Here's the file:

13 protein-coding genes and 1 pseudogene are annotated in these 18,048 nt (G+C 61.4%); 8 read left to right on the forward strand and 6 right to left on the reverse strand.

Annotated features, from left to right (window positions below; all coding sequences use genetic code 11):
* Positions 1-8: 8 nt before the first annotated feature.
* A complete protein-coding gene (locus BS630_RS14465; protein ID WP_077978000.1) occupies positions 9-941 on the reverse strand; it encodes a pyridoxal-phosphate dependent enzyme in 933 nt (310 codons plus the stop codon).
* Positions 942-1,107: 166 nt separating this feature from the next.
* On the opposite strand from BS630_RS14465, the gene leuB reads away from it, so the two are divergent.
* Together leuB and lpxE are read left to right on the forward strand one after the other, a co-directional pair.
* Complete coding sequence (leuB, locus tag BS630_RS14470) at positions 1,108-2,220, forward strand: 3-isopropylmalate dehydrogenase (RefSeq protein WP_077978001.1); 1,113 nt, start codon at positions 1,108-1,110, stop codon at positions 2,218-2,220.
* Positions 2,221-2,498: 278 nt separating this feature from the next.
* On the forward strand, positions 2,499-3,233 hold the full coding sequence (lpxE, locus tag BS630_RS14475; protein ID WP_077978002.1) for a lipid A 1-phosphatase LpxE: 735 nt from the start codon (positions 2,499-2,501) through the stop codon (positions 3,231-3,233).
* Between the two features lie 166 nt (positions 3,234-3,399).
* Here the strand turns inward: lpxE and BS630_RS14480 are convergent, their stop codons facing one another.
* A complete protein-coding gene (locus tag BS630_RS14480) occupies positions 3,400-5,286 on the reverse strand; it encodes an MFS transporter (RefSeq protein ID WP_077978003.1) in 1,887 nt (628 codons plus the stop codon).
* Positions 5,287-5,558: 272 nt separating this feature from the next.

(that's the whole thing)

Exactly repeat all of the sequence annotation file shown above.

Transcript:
13 protein-coding genes and 1 pseudogene are annotated in these 18,048 nt (G+C 61.4%); 8 read left to right on the forward strand and 6 right to left on the reverse strand.

Annotated features, from left to right (window positions below; all coding sequences use genetic code 11):
* Positions 1-8: 8 nt before the first annotated feature.
* A complete protein-coding gene (locus BS630_RS14465; protein ID WP_077978000.1) occupies positions 9-941 on the reverse strand; it encodes a pyridoxal-phosphate dependent enzyme in 933 nt (310 codons plus the stop codon).
* Positions 942-1,107: 166 nt separating this feature from the next.
* On the opposite strand from BS630_RS14465, the gene leuB reads away from it, so the two are divergent.
* Together leuB and lpxE are read left to right on the forward strand one after the other, a co-directional pair.
* Complete coding sequence (leuB, locus tag BS630_RS14470) at positions 1,108-2,220, forward strand: 3-isopropylmalate dehydrogenase (RefSeq protein WP_077978001.1); 1,113 nt, start codon at positions 1,108-1,110, stop codon at positions 2,218-2,220.
* Positions 2,221-2,498: 278 nt separating this feature from the next.
* On the forward strand, positions 2,499-3,233 hold the full coding sequence (lpxE, locus tag BS630_RS14475; protein ID WP_077978002.1) for a lipid A 1-phosphatase LpxE: 735 nt from the start codon (positions 2,499-2,501) through the stop codon (positions 3,231-3,233).
* Between the two features lie 166 nt (positions 3,234-3,399).
* Here the strand turns inward: lpxE and BS630_RS14480 are convergent, their stop codons facing one another.
* A complete protein-coding gene (locus tag BS630_RS14480) occupies positions 3,400-5,286 on the reverse strand; it encodes an MFS transporter (RefSeq protein ID WP_077978003.1) in 1,887 nt (628 codons plus the stop codon).
* Positions 5,287-5,558: 272 nt separating this feature from the next.